Not all canola can be seeded during the first weeks of May due to crop conditions or farm operation logistics. With late May or early June seeding, the risk of flower blast due to summer heat and fall frost prematurely halting maturity increases. However, with favorable conditions, late May or early June seeded canola can have adequate yield potential and quality. Later seeding tends to reduce the estimated days to maturity for a canola variety as documented by research from Edmonton, Alberta and Brandon, Manitoba (Table 1). This reduction in maturity is often about half of the delay in seeding. For example, if seeding is 14 days later than optimal, a variety rated to mature in 100 days may mature in 93 days.
Table 1. Effect of seedling date on canola maturity at two locations.
Maturity differences between canola products narrow as you get into warmer climates. In southern Manitoba, seeding dates that are later into May and June have fewer total days required to mature. For example, a canola product rated at 100 days to maturity may only take 95 days to mature if seeded at the end of May. This is due to more rapid accumulation of heat units in warmer days. Seeding in June may reduce time to maturity by five to 10 days.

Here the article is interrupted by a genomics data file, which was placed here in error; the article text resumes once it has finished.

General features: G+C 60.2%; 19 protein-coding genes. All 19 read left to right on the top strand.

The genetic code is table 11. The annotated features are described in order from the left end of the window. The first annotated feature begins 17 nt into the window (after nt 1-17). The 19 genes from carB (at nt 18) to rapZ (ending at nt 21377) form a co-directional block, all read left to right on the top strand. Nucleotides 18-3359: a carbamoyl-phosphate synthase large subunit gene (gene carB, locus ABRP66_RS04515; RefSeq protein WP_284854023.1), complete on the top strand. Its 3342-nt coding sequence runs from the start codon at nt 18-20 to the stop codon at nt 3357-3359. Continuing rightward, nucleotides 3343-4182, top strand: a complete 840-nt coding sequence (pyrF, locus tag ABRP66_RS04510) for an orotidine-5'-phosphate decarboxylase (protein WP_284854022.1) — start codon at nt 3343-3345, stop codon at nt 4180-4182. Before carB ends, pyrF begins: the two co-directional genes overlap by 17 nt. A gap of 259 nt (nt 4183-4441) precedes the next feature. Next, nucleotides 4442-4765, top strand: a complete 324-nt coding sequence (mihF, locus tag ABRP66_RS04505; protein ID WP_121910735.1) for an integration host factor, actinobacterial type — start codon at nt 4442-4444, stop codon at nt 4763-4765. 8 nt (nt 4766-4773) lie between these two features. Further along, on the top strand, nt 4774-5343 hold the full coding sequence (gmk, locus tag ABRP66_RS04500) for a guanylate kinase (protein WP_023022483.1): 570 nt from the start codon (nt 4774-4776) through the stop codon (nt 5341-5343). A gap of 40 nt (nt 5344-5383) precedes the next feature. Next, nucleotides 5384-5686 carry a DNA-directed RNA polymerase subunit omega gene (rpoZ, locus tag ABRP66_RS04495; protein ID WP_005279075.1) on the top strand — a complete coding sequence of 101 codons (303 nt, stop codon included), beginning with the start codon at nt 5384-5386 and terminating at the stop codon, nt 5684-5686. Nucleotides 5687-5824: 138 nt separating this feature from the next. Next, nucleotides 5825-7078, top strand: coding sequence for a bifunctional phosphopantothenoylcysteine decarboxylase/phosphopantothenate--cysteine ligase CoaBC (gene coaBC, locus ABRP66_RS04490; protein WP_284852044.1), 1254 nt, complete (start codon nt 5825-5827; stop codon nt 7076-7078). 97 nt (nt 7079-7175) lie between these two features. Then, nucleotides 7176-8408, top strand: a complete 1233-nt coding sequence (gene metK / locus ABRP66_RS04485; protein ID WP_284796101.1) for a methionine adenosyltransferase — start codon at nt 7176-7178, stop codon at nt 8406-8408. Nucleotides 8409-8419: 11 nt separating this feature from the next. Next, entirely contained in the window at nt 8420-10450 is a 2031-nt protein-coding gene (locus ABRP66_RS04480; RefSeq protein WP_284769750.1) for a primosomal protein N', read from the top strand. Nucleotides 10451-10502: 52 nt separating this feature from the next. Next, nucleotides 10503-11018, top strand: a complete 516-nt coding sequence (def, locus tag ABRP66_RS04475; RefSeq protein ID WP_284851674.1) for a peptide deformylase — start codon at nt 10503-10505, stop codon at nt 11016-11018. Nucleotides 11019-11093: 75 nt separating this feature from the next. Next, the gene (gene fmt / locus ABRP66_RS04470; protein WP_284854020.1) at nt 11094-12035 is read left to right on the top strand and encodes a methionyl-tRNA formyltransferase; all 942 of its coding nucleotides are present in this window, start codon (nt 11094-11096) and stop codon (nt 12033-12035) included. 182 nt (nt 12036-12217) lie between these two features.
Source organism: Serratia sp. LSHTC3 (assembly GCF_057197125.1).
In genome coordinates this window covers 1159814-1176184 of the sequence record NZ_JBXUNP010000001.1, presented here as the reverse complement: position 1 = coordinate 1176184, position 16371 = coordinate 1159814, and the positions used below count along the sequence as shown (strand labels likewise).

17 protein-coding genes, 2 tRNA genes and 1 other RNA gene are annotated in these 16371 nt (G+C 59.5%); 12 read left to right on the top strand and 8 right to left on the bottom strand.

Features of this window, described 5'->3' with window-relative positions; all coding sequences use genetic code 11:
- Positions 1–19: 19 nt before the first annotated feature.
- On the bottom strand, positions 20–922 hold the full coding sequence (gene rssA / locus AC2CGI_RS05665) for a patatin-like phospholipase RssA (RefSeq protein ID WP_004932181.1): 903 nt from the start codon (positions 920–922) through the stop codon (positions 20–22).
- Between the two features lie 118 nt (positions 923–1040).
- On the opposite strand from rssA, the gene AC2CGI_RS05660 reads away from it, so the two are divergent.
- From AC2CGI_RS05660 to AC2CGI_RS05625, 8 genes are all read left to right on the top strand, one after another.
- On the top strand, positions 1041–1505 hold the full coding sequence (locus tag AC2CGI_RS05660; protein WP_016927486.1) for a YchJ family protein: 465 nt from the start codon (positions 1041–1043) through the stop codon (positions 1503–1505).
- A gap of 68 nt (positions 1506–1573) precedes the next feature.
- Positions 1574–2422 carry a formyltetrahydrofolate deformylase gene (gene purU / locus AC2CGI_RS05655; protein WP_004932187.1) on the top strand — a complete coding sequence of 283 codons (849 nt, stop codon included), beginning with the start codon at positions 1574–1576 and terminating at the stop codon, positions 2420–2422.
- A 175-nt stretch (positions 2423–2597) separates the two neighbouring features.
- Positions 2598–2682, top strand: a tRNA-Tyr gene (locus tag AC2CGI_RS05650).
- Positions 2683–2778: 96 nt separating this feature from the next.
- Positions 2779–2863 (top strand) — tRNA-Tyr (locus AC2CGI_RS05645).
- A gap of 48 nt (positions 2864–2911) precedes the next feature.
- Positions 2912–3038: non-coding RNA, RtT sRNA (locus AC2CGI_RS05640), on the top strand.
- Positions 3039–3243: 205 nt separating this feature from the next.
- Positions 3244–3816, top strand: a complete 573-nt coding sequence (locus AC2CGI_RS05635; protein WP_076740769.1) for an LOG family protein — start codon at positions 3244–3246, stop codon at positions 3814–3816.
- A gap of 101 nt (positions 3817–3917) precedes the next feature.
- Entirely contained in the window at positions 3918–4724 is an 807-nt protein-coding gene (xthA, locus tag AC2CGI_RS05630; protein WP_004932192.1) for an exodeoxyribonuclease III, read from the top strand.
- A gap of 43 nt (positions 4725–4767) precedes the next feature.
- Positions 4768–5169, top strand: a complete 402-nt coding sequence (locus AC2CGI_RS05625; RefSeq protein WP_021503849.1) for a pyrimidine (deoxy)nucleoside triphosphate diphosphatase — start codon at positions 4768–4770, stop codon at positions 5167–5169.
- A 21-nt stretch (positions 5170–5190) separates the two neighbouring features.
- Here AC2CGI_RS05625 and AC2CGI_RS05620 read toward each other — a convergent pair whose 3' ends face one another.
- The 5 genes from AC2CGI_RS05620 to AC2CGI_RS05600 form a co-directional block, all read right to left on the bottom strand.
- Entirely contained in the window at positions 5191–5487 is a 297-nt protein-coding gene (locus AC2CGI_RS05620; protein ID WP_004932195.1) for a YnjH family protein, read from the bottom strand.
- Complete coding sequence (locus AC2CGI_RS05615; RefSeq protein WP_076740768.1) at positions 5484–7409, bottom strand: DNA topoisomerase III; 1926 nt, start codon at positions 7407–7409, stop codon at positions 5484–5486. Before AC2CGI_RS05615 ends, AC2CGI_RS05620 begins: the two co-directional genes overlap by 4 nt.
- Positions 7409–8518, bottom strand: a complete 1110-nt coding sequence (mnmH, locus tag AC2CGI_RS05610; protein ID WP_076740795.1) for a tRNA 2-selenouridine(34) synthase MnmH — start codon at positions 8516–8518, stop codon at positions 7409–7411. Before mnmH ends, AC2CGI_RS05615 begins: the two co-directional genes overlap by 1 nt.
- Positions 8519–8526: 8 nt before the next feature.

Canola Product Selection
Selecting a canola product is one of the most important decisions a grower makes for a successful crop. The performance of a canola product can differ from year to year and location to location due to changing environmental conditions. Factors to consider when selecting canola products include:
- Yield– Select products with consistent high yield potential.
- Plant height and lodging– These factors are important to consider making swathing easier as well as helping to reduce disease incidence.
- Disease tolerance– Select products with good resistance to blackleg. Products with superior lodging resistance can help reduce the incidence of Sclerotinia stem rot.
- Seedling vigor– Products with good seedling vigor can be more competitive with weeds and more likely to push through a shallow crust.8
- Maturity– Select an earlier-maturing variety. Switching from a long-season to an early-season variety can help lower the risk of fall frost.